Many overlook Martha’s Vineyard in the off-season, when beaches no longer accommodate bikinis, business owners stow away their cash registers, and the Flying Horses cease to fly. But Phyllis Meras, author of In Every Season, recently released by Schiffer Publishing, has a great appreciation for this time of relative hibernation, for humans at least. For her, the off-season is when the familiar becomes mysterious, and the unrelenting cadence of nature’s course penetrates the human psyche.
“Off-season, Martha’s Vineyard is Nature’s rather than man’s realm,” she writes.
Island quintessentials — both natural and man-made — are the subject of In Every Season, a collection of essays compiled by season and complemented by drawings by the author’s late husband, Thomas H. Cocroft. The essays, many of which appeared as articles or editorials in the Vineyard Gazette, communicate a vast affection for the Island the author calls home. Ms. Meras, a journalist and travel writer, has been coming to the Vineyard since she was a little girl. Though she travels all over the world during the year, she always returns to the place she loves best, the Island.
“The Vineyard has always been an escape place for me,” she said. “You can forget that there are wars going on. You can forget that there are a lot of things going on. Once you get on the boat and you cross the water, you’re entering another world. It could be another country.”
The essays convey strong feelings of nostalgia, as seasons change, and humans affect seemingly irreparable changes in the landscape. Each Island treasure, natural and man-made, timeless or ephemeral, provokes a sensation of loss. Mill Pond, she writes, a fixture in West Tisbury for more than a century, may lose its swans.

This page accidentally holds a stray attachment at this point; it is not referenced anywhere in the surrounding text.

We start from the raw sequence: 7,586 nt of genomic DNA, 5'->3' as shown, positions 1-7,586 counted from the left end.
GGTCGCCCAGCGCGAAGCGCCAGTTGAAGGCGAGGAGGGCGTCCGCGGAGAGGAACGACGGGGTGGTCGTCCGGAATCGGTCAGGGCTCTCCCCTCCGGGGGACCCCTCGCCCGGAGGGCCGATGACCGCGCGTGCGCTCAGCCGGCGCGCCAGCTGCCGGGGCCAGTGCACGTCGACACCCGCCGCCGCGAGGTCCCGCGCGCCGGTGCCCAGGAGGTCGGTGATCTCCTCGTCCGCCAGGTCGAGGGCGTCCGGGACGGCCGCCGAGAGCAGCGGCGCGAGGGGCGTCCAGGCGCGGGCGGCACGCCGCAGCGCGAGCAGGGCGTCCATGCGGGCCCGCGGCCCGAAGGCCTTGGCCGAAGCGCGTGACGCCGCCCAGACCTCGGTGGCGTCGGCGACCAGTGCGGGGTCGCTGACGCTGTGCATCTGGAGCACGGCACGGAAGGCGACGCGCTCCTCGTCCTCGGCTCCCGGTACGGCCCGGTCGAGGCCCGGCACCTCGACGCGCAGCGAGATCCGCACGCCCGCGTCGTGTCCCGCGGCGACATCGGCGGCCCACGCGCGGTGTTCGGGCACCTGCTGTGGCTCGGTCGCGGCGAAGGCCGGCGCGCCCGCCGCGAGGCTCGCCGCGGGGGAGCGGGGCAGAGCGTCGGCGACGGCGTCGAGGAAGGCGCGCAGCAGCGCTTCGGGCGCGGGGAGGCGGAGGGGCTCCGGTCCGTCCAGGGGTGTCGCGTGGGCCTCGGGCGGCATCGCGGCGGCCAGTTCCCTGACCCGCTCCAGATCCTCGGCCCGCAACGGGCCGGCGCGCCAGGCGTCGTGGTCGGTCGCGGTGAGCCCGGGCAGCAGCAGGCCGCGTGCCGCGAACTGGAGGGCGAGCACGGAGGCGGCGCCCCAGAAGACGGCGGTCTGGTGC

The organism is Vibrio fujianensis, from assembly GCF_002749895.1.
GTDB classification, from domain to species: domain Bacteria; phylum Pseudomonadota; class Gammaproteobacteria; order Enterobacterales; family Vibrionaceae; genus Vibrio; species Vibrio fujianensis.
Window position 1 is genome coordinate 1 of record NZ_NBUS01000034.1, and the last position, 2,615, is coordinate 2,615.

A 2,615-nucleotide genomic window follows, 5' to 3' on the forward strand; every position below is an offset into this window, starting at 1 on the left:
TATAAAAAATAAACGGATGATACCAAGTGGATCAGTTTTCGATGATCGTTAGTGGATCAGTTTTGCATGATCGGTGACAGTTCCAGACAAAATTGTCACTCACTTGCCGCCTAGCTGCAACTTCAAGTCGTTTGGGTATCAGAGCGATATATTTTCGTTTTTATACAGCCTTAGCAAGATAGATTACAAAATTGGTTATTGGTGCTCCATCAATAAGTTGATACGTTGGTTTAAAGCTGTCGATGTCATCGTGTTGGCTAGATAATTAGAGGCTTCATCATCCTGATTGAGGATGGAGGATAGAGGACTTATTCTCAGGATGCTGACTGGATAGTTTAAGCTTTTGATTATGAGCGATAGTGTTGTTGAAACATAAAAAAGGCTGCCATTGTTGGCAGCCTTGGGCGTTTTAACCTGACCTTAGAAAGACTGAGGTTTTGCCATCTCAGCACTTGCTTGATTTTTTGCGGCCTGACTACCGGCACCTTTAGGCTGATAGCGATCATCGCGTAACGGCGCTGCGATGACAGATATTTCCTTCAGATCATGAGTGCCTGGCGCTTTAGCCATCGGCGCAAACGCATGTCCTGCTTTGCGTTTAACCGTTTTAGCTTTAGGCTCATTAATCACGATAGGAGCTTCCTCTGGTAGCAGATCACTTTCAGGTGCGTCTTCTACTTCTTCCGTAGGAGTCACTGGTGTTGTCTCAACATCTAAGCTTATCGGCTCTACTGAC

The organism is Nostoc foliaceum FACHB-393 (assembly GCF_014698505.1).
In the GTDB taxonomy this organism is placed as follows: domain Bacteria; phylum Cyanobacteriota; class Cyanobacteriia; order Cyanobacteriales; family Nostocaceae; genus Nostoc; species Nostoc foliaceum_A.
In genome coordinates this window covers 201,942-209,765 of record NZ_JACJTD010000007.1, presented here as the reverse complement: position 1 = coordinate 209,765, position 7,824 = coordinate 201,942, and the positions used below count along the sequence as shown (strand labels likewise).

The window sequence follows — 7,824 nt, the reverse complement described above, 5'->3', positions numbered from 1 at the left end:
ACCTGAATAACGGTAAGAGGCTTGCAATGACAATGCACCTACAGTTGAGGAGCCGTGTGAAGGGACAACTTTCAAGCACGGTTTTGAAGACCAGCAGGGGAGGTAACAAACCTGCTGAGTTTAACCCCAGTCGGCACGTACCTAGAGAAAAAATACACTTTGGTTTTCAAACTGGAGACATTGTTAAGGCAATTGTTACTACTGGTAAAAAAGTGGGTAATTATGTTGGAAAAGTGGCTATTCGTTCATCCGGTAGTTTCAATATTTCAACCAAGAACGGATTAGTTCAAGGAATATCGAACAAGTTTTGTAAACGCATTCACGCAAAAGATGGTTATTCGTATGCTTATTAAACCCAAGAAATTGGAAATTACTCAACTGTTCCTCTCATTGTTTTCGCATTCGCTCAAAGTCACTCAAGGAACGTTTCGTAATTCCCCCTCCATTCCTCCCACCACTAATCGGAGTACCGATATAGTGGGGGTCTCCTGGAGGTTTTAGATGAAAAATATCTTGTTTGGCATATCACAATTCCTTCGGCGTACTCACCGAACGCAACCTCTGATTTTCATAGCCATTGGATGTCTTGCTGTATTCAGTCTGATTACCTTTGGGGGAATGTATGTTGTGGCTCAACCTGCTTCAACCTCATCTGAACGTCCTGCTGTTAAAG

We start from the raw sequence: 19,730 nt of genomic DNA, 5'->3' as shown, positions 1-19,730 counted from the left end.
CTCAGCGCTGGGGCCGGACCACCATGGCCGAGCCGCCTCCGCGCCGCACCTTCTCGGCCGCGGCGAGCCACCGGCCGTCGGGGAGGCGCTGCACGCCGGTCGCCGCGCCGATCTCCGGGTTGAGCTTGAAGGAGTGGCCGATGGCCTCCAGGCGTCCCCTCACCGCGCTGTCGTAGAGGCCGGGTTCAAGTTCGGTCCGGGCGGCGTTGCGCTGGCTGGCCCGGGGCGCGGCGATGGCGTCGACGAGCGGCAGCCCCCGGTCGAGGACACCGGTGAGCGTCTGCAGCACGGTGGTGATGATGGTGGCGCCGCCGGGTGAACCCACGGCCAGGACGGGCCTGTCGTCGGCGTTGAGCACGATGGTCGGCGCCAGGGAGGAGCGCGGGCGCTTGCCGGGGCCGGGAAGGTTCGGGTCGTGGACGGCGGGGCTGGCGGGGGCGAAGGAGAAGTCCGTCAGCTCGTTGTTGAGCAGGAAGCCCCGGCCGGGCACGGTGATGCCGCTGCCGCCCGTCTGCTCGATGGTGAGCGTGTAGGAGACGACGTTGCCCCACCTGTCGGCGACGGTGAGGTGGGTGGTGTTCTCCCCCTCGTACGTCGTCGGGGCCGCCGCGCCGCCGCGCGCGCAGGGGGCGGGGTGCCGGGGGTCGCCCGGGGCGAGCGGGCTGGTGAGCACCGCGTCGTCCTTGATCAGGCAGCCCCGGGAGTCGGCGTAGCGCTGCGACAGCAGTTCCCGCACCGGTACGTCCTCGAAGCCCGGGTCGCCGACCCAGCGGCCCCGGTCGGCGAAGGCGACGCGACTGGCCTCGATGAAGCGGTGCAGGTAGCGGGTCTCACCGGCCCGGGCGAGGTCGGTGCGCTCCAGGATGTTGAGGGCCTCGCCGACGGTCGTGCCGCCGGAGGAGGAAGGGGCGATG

“One more piece of the old Vineyard is gone,” she laments.
Music street may lose its grand trees. The archetypal Island porch is increasingly replaced with the anti-social backyard deck.
Ms. Meras began compiling the essays last summer with the intention of pairing them with her late husband’s dynamic, often playful pen and ink drawings. This book, her 16th published work, marks her first creative collaboration with her husband, who died in 1989.
“I’ve had drawers full of [his] drawings and I always thought they should see the light of day,” she said. “I thought the work should be exhibited. They were too nice to be left unseen.”
Few places on earth elicit such complete devotion as Martha’s Vineyard. Ms. Meras’s essays focus that devotion on the details that make Martha’s Vineyard unique. For an admirer of the Romantic poets, as she is, it is the Island’s intricacies that make the Vineyard stand out. It’s the stately white fences of Edgartown, or the small victory of discovering an elusive patch of blackberries, or a “company of trees in Union gray...marching along beside a road.” Her appreciative meanderings through the woods, and attentiveness to each plant and animal, communicates a deep connection with the Island.
Ms. Meras traces her appreciation for finding beauty in precise detail back to when she was a schoolgirl and given the duty of dusting the flowers in the windows at Northfield School for Girls in Northfield, Mass. She also remembers a particularly formative moment in which former Gazette editor Henry Beetle Hough took the time on a Thursday, deadline day at the paper, to listen to a woman describe each and every flower growing in her garden. The next day, a detailed description of that same garden appeared in the editorial page.
“That was one of the events that made me conscious about looking at nature,” she said.
Ms. Meras’s homage to the Island brings with it the hope of affecting change.
“It’s a realization of what’s beautiful and to be treasured on the Vineyard, not to be destroyed and modernized,” she said. “Nature is so wonderful here. People come here to escape, but they’re not escaping if they insist on having everything available here that’s available on the mainland.”
Phyllis Meras will read from In Every Season this Wednedsay, July 18, at 7 p.m. at the Vineyard Haven Library. She will give readings at the West Tisbury Library on July 26 and the Bunch of Grapes Bookstore on July 28.